David Bourget (Western Ontario)
David Chalmers (ANU, NYU)
Rafael De Clercq
Ezio Di Nucci
Jack Alan Reynolds
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Cambridge University Press (2002)
Nature, God and Humanity clarifies the task of forming an ethics of nature, thereby empowering readers to develop their own critical, faith-based ethics. Calling on original, thought-provoking analyses and arguments, Richard L. Fern frames a philosophical ethics of nature, assesses it scientifically, finds support for it in traditional biblical theism, and situates it culturally. Though defending the moral value of beliefs affirming the radical Otherness of God and human uniqueness, this book aims not to compel the adoption of any particular ethic but rather illumine the contribution diverse forms of inquiry make to an ethics of nature. How does philosophy clarify moral conviction? What does science tell us about nature? Why does religious faith matter? Rejecting the illusion of a single, rationally-compelling ethics, Fern answers these questions in a way that fosters both agreement and disagreement, allowing those holding conflicting ethics of nature to work together for the common good.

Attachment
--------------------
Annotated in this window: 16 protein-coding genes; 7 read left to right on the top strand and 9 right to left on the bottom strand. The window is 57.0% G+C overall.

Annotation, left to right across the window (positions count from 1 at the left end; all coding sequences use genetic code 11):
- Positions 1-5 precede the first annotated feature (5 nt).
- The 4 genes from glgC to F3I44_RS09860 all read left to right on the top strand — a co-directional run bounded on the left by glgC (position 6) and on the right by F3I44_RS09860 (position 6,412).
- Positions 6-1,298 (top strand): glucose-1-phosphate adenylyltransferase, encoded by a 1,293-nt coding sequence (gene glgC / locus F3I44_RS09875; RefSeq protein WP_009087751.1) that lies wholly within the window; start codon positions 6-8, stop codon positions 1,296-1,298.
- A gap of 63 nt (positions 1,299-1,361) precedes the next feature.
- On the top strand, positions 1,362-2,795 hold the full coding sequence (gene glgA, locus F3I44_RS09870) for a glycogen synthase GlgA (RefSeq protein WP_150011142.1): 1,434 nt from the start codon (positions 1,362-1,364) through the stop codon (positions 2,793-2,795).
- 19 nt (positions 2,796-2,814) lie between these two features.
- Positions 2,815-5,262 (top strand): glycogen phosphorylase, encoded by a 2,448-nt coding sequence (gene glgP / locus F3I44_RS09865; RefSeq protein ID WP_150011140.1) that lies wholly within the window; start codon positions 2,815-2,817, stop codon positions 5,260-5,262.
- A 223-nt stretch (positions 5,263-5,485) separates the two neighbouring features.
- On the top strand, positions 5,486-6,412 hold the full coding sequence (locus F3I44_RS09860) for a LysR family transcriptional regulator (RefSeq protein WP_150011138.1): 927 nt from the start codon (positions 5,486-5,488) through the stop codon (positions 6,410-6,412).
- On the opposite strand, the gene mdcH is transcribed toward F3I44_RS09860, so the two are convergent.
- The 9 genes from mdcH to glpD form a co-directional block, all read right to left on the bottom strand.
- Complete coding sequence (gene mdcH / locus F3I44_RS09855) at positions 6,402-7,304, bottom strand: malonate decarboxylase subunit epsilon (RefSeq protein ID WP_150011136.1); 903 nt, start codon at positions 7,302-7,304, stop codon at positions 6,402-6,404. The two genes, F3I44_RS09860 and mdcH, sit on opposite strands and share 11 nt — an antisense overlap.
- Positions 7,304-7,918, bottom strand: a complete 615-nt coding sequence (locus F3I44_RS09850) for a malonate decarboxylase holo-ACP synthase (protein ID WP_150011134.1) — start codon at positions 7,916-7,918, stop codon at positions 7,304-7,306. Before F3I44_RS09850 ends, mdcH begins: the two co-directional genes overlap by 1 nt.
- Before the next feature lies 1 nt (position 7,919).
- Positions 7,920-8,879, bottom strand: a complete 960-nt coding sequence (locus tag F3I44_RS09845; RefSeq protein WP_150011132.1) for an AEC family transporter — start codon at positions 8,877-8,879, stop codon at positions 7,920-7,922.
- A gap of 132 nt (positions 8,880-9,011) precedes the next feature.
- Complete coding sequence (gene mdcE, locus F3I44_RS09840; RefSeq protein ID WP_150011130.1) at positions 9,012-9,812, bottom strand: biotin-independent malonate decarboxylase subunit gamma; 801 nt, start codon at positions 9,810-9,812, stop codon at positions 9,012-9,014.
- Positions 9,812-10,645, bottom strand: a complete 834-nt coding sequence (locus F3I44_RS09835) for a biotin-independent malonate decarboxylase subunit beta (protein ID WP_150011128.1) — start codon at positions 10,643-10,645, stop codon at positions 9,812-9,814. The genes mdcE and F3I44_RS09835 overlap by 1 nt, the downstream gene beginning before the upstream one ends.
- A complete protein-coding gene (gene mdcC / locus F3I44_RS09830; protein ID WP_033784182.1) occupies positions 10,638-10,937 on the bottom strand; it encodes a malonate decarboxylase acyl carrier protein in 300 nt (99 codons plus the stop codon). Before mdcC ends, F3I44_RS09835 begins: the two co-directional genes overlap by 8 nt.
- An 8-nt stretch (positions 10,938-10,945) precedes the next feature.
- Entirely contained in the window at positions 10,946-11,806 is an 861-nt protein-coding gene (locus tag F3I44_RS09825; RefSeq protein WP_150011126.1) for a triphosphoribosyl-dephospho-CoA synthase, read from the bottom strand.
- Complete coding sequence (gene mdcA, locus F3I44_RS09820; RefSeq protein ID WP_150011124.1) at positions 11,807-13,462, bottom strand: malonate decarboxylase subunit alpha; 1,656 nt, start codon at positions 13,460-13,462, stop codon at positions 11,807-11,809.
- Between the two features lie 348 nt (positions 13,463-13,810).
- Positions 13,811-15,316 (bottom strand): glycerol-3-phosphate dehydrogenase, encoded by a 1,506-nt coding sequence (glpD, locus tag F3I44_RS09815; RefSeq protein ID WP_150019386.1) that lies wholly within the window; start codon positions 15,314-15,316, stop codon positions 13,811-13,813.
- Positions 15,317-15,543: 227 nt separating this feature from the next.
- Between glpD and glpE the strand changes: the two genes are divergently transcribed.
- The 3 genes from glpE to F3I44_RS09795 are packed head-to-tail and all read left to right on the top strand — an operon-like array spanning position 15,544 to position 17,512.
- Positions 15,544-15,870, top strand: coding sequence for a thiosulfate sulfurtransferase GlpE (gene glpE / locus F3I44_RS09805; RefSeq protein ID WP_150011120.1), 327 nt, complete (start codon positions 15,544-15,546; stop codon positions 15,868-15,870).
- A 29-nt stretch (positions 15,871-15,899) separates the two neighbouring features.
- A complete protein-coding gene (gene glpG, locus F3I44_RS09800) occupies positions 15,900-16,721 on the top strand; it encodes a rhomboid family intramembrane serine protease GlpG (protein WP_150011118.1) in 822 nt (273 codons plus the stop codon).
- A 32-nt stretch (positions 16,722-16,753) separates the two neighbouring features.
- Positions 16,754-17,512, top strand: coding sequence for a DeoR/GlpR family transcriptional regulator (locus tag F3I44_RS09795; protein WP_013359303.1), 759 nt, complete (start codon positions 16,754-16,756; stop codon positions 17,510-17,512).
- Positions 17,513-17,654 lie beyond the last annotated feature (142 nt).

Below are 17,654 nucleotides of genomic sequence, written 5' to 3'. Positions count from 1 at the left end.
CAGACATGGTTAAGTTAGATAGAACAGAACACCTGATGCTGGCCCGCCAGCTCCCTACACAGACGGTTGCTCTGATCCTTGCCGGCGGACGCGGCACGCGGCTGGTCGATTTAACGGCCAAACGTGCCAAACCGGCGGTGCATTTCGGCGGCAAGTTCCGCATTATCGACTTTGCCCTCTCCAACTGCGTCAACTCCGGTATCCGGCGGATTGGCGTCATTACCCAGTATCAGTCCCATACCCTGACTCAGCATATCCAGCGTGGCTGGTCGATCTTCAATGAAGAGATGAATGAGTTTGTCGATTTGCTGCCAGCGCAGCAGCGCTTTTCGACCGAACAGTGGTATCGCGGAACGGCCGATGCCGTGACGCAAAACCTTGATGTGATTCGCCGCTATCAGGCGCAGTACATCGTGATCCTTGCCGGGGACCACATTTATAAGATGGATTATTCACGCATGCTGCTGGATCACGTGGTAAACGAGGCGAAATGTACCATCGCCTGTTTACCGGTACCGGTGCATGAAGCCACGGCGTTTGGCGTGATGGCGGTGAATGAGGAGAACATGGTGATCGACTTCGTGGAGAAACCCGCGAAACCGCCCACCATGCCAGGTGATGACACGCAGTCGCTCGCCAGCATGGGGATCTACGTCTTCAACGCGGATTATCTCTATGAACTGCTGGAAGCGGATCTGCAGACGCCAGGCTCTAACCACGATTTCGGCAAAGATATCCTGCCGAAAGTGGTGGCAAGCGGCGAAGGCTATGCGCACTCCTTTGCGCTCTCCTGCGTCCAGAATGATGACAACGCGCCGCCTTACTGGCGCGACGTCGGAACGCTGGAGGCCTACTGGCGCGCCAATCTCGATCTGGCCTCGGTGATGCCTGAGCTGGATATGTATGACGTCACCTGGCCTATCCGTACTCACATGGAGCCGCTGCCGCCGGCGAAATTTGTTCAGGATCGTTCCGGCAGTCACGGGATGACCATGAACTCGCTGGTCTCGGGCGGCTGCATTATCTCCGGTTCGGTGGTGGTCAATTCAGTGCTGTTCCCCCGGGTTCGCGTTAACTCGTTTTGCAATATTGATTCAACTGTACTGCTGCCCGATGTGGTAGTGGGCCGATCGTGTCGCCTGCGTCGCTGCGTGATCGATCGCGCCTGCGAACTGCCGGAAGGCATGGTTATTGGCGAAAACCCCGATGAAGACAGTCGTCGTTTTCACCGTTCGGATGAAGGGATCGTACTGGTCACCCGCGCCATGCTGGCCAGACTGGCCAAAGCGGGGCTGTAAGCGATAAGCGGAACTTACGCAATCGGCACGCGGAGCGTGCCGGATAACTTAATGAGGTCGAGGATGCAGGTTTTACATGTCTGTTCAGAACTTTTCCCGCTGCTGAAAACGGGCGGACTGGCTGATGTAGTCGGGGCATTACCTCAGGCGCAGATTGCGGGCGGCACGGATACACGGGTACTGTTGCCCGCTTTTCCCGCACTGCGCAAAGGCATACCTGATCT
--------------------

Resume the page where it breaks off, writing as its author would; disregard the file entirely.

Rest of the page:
|Keywords||Philosophy of nature Ethics|
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|Call number||BD581.F39 2002|
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Citations of this work BETA
James D. Proctor (2004). Resolving Multiple Visions of Nature, Science, and Religion. Zygon 39 (3):637-657.
Mark Ian Thomas Robson (2015). Evolutionary Theodicy, Redemption, and Time. Zygon 50 (3):647-670.
D. F. M. Strauss (2010). The Significance of a Non-Reductionist Ontology for the Discipline of Mathematics: A Historical and Systematic Analysis. [REVIEW] Axiomathes 20 (1):19-52.
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